DIANE MULLIGAN: I think it depends on how the agreement is written. Could it? Absolutely, if it goes too far. But I think that the authorities are out there, the journalists that are making the agreements are doing so with their hearts in the right places. They're trying to keep people safe and they feel that that's necessary in their market and I applaud them for it if that's what they need to do. I'm just uncomfortable with doing it in my newsroom because I do truly believe that we have a very good situation here.
TERENCE SMITH: We sat down with both the Boston police and the Massachusetts state police and we looked at some of your footage and I'll tell you some of the comments they had. Which were in a very constructive tone, not in an effort to be critical of anything but rather to explain how their agreement would work in such a situation. They had problems with the pictures of the young man, Patrick Ireland, the wounded student hanging out of the window as the SWAT team came up and ultimately rescued him. Their problem was that it revealed to the shooters inside the position of the SWAT team in an exposed moment and the position of the student. Their concern was if the gunmen were elsewhere in the school they could turn their weapons on that scene. What do you think of that?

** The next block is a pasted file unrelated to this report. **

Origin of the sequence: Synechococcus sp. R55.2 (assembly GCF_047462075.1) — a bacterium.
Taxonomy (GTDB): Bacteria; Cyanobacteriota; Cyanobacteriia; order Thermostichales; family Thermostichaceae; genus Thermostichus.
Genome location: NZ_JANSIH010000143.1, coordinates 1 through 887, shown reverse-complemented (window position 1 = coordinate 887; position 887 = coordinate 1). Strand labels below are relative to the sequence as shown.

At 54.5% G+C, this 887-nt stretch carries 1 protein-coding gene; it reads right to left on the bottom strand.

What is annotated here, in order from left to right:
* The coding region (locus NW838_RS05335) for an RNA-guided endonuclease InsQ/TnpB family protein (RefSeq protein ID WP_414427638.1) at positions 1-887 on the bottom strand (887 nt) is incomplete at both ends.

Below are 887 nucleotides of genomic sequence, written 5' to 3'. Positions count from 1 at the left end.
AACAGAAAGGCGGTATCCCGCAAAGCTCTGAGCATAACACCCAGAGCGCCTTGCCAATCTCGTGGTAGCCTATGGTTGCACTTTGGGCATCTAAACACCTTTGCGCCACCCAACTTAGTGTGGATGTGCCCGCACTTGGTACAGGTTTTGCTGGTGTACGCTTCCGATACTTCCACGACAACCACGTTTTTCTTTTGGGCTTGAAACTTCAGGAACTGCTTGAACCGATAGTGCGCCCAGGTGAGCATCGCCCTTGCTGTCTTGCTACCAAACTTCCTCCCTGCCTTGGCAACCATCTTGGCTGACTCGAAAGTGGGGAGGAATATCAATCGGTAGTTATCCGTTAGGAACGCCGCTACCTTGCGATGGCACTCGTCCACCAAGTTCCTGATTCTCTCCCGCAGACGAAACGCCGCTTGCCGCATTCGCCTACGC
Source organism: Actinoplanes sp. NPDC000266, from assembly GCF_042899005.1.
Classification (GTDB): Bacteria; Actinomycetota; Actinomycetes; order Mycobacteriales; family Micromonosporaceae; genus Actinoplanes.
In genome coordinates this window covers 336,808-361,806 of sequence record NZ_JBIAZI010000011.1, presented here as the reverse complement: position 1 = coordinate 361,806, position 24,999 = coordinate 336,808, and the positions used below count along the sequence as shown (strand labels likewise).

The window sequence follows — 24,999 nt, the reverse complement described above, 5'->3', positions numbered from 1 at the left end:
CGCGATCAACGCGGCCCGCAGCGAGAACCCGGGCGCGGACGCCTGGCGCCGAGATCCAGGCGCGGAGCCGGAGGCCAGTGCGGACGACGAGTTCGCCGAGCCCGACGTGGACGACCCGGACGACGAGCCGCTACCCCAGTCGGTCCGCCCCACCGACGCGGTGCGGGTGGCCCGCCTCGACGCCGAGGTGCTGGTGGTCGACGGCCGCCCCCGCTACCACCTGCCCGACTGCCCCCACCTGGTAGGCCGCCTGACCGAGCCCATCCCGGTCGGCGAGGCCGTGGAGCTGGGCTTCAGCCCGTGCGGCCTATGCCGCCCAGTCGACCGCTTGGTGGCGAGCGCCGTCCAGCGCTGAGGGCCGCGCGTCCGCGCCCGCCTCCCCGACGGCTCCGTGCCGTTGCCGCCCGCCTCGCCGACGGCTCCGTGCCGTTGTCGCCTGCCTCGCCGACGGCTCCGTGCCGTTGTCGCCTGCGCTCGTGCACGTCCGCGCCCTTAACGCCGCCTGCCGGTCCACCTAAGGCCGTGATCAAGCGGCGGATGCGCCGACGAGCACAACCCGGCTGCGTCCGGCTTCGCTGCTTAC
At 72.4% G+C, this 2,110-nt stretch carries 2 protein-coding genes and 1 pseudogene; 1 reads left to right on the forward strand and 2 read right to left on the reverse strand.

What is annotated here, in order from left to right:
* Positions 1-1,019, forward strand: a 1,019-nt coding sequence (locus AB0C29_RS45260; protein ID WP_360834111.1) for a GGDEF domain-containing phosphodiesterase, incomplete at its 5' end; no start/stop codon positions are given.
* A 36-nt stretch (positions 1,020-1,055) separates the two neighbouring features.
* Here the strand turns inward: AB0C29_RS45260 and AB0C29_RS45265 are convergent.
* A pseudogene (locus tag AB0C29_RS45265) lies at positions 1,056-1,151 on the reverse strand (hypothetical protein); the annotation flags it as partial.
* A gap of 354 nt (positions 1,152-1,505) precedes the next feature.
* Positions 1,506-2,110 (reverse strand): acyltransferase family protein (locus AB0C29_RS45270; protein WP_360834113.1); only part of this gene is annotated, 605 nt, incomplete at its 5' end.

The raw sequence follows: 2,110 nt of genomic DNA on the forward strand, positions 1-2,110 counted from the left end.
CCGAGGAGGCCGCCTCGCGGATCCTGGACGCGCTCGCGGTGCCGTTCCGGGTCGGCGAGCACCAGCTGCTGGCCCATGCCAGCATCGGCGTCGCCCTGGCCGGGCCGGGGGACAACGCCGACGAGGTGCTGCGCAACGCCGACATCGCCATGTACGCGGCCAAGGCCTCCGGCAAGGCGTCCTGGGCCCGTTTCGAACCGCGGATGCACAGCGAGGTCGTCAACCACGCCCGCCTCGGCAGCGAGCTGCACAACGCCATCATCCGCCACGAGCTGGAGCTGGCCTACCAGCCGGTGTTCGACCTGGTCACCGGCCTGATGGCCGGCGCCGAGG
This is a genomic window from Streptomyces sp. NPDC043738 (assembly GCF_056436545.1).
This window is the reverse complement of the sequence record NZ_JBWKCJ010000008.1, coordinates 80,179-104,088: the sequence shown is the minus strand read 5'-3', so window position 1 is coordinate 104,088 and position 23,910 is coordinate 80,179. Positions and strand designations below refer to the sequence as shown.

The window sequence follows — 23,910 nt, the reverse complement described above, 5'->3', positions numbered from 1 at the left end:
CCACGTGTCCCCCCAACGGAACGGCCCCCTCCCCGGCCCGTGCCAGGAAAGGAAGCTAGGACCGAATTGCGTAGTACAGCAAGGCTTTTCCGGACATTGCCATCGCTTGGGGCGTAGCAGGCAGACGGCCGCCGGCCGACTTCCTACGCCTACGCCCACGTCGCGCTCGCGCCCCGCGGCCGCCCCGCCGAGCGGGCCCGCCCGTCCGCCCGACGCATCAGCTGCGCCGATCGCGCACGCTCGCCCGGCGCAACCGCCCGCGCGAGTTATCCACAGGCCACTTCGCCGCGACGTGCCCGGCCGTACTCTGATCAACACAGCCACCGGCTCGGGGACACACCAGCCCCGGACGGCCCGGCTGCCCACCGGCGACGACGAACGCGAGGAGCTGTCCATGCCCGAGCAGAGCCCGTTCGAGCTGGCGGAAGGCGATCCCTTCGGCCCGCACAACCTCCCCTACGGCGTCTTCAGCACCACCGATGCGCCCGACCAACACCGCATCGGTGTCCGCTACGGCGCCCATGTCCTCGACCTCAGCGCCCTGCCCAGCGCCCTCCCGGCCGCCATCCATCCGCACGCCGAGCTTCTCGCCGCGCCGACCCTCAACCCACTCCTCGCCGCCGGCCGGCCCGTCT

DIANE MULLIGAN: Well I went back and reviewed that tape very closely and I will tell you that the length of that tape that was on our air was less than one minute from the time that you can tell the position of the SWAT team when they're driving up. In fact when they're driving up the SWAT team is behind an armored car, they get there within a matter of seconds and Patrick is out of the window in less than 30 seconds. Even during that incident that was moving that quickly, we cut away when he started to fall so I would have to argue that we were very responsible. That really was the rescue, the most important rescue for the viewers to see and that we got on it and we got off of it. And, in fact, I've been criticized by some news directors in the country for getting off of it when we did. We did that specifically because of our experiences with the LA freeway incident where the gentleman was on the side of the road and ended up eventually taking his life. That was uppermost in my mind when we decided to cut away. And we did not go back to that scene on air, live at any other time during the day nor did we show that tape again at anytime that day. We didn't show that tape again until the next day.